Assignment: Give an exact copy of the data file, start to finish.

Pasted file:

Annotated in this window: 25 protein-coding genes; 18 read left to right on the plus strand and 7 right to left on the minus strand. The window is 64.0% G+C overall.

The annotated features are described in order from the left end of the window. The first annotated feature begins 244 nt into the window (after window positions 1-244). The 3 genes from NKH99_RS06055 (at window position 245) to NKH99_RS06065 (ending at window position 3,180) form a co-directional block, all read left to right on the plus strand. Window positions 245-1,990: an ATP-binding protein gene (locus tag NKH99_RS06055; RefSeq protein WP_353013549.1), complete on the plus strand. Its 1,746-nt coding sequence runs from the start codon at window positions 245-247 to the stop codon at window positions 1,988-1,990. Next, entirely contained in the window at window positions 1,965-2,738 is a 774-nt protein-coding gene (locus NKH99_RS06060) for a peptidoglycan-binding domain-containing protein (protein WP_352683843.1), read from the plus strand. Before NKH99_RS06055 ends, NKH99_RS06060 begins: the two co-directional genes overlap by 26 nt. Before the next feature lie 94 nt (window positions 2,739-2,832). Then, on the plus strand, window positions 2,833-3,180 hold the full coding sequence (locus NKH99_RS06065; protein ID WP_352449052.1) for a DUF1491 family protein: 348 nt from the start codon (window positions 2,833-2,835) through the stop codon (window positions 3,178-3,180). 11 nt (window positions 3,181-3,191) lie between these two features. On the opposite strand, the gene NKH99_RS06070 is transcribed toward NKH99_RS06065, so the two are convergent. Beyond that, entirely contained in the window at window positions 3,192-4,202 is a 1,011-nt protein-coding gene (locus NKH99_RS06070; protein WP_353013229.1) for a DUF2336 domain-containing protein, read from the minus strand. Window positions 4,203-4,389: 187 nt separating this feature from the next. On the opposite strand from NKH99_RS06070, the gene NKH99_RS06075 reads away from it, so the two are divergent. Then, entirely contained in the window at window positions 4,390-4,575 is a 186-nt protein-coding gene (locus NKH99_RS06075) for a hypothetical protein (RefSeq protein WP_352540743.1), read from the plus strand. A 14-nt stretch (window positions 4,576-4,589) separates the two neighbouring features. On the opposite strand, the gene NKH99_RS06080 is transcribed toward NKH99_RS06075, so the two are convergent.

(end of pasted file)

Annotated in this window: 25 protein-coding genes; 18 read left to right on the plus strand and 7 right to left on the minus strand. The window is 64.0% G+C overall.

The annotated features are described in order from the left end of the window. The first annotated feature begins 244 nt into the window (after window positions 1-244). The 3 genes from NKH99_RS06055 (at window position 245) to NKH99_RS06065 (ending at window position 3,180) form a co-directional block, all read left to right on the plus strand. Window positions 245-1,990: an ATP-binding protein gene (locus tag NKH99_RS06055; RefSeq protein WP_353013549.1), complete on the plus strand. Its 1,746-nt coding sequence runs from the start codon at window positions 245-247 to the stop codon at window positions 1,988-1,990. Next, entirely contained in the window at window positions 1,965-2,738 is a 774-nt protein-coding gene (locus NKH99_RS06060) for a peptidoglycan-binding domain-containing protein (protein WP_352683843.1), read from the plus strand. Before NKH99_RS06055 ends, NKH99_RS06060 begins: the two co-directional genes overlap by 26 nt. Before the next feature lie 94 nt (window positions 2,739-2,832). Then, on the plus strand, window positions 2,833-3,180 hold the full coding sequence (locus NKH99_RS06065; protein ID WP_352449052.1) for a DUF1491 family protein: 348 nt from the start codon (window positions 2,833-2,835) through the stop codon (window positions 3,178-3,180). 11 nt (window positions 3,181-3,191) lie between these two features. On the opposite strand, the gene NKH99_RS06070 is transcribed toward NKH99_RS06065, so the two are convergent. Beyond that, entirely contained in the window at window positions 3,192-4,202 is a 1,011-nt protein-coding gene (locus NKH99_RS06070; protein WP_353013229.1) for a DUF2336 domain-containing protein, read from the minus strand. Window positions 4,203-4,389: 187 nt separating this feature from the next. On the opposite strand from NKH99_RS06070, the gene NKH99_RS06075 reads away from it, so the two are divergent. Then, entirely contained in the window at window positions 4,390-4,575 is a 186-nt protein-coding gene (locus NKH99_RS06075) for a hypothetical protein (RefSeq protein WP_352540743.1), read from the plus strand. A 14-nt stretch (window positions 4,576-4,589) separates the two neighbouring features. On the opposite strand, the gene NKH99_RS06080 is transcribed toward NKH99_RS06075, so the two are convergent.